Service and food were not satisfactory at restaurant

Dear Editor,

Myself and a friend decided to have lunch at the Gravity Lounge, at the United Centre at the corner of Camp and Regent Streets in Georgetown on Friday, May 30. We arrived at Gravity at 11.30am and ordered two drinks. After 30 minutes we asked the waitress why it was taking so long to get two uncomplicated drinks, when the walk to the bar is no more than 15 seconds. The explanation was that a party had been held at Gravity the previous night and they had run out of ice. Is ice in that short supply around Georgetown? Could they not have gone to the Ice House or some other supplier of ice in the morning? Was there not even a freezer on site to make a few trays of ice – remember this is just for two drinks.

Next we went to the buffet for our lunch. First we saw soup, and we enquired about what type of soup it was. The waitress there answered “eel soup.” I was rather surprised and asked whether she was sure this was eel soup? She responded, “Yes, cow eel soup”! I informed her that neither myself nor my friend ate beef, and her priceless response was, “Is na beef, is cow eel; it pun the outside, so it na beef.”

Next was lasagne, which I opted for, but the waitress interrupted, saying, “Now, da is beef!” So now, two items down, and I apprehensively moved to see what other surprises lay ahead. I spotted what appeared to be another soup, but looked more like a broth, as it was very watery looking. It was watered down dhal served with rice, of course, and the next platter contained salt fish. Other dishes included barbecued chicken although I must add that boiling a few chicken legs and throwing a bottle of barbecue sauce does not constitute a barbeque. The ubiquitous fried rice with a handful of garnish was also present. The salad platter had so minute a quantity of salad that it would scarcely do for one person. The desserts were no surprise: baked custard, diced pineapple and diced watermelon.

For myself and friend, the privilege of having two drinks, and eating watery dhal and rice and salt fish came at a cost $7,500. I thought that we could have gone anywhere else and got better quality food and service.

Places like Gravity have to decide whether they are a cookshop or a proper restaurant. Simply putting labels on the food, so customers would know what is being served, would help. In a culturally diverse country such as ours, I would have thought that this would have been the norm. Something as simple as lasagne can be made with minced beef, pork, chicken, soya and vegetables. I am in no way belittling dhal and rice and salt fish, which I enjoy very much, but at an eatery which attempts to portray an image of sophistication and style, I would have expected better trained staff and a better quality of food.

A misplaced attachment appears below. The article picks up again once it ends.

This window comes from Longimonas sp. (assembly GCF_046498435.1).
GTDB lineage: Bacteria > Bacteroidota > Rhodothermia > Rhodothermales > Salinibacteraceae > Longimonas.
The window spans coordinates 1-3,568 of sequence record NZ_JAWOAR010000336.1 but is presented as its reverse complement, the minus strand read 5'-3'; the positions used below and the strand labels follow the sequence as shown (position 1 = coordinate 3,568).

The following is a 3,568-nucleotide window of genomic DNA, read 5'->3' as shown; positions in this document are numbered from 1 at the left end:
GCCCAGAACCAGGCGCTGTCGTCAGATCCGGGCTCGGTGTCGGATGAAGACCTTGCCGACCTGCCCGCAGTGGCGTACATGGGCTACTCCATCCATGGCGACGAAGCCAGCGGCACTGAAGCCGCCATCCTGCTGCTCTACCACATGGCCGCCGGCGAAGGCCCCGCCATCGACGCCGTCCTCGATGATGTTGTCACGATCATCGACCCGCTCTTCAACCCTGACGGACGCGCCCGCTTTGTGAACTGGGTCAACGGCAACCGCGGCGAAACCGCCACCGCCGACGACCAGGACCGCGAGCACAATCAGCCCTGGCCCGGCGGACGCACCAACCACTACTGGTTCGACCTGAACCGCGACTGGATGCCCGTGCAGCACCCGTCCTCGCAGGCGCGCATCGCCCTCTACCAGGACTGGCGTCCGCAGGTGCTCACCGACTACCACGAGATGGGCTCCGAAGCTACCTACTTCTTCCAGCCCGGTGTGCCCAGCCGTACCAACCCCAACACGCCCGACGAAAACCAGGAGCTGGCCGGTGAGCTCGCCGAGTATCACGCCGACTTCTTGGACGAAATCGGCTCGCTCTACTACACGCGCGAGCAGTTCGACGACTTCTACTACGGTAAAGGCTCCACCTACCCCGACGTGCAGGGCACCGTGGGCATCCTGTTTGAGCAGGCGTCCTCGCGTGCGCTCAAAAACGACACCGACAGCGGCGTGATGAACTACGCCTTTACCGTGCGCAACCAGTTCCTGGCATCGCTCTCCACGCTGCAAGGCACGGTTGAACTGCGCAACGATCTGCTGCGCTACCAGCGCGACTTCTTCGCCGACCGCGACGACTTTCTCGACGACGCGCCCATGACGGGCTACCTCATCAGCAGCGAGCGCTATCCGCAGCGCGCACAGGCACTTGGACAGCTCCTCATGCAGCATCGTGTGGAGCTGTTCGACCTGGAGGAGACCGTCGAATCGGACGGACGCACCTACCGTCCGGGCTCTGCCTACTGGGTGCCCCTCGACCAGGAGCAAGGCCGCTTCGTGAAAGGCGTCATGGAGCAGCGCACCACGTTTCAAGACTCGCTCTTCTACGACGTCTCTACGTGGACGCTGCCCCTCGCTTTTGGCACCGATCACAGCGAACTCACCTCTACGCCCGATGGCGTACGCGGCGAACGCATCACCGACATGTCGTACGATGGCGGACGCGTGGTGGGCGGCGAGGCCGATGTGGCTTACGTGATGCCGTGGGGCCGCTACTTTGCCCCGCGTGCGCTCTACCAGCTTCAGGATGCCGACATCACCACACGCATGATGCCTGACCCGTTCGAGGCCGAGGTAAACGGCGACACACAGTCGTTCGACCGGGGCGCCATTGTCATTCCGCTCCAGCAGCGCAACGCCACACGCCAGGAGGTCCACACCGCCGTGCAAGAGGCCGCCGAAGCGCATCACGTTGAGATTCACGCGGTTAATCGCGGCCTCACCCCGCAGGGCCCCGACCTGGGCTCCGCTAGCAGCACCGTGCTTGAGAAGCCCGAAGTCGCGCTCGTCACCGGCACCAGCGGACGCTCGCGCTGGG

I do recall reading in the Stabroek News dated July 26, 2013 that “Acting Tourism Minister Irfaan Ali hailed the investment by the local company United Investment Trading, which he said could blaze a trail for ‘fine dining’ in Guyana and open new doors to the country’s tourism industry.” I know we can do better than this; the service industry has to focus on quality and be consistent with standards. I would, however, like to thank Gravity for a thoroughly amusing lunch, ‘eel soup’ and all.

Yours faithfully,
Sabitree Ramnarain

 

Editor’s note

We sent a copy of this letter to the Gravity Lounge for any comment they might wish to make, and received the following response from Mr Navin Singh, the General Manager:

“The Management of the Gravity Lounge hereby offers our sincere apology to the customer if that was indeed her experience. As a relatively new business, we continue to face challenges, but those challenges are not being ignored. They are being addressed constantly, especially when it comes to the training of our staff.

“We continue to aim to raise the standard and quality of our service to the Guyanese public. Gravity Lounge offers a Lunch Buffet, but in addition to that buffet, there are several other dishes on our menu that would cater to vegetarians or customers wishing to enjoy something other than the local cuisine. That should have been explained to the customer.

“Again, our apologies to the customer and we do hope that her next visit will be a much better one as we strive to not only improve the ambience that we offer, but also the quality of our food and service.”

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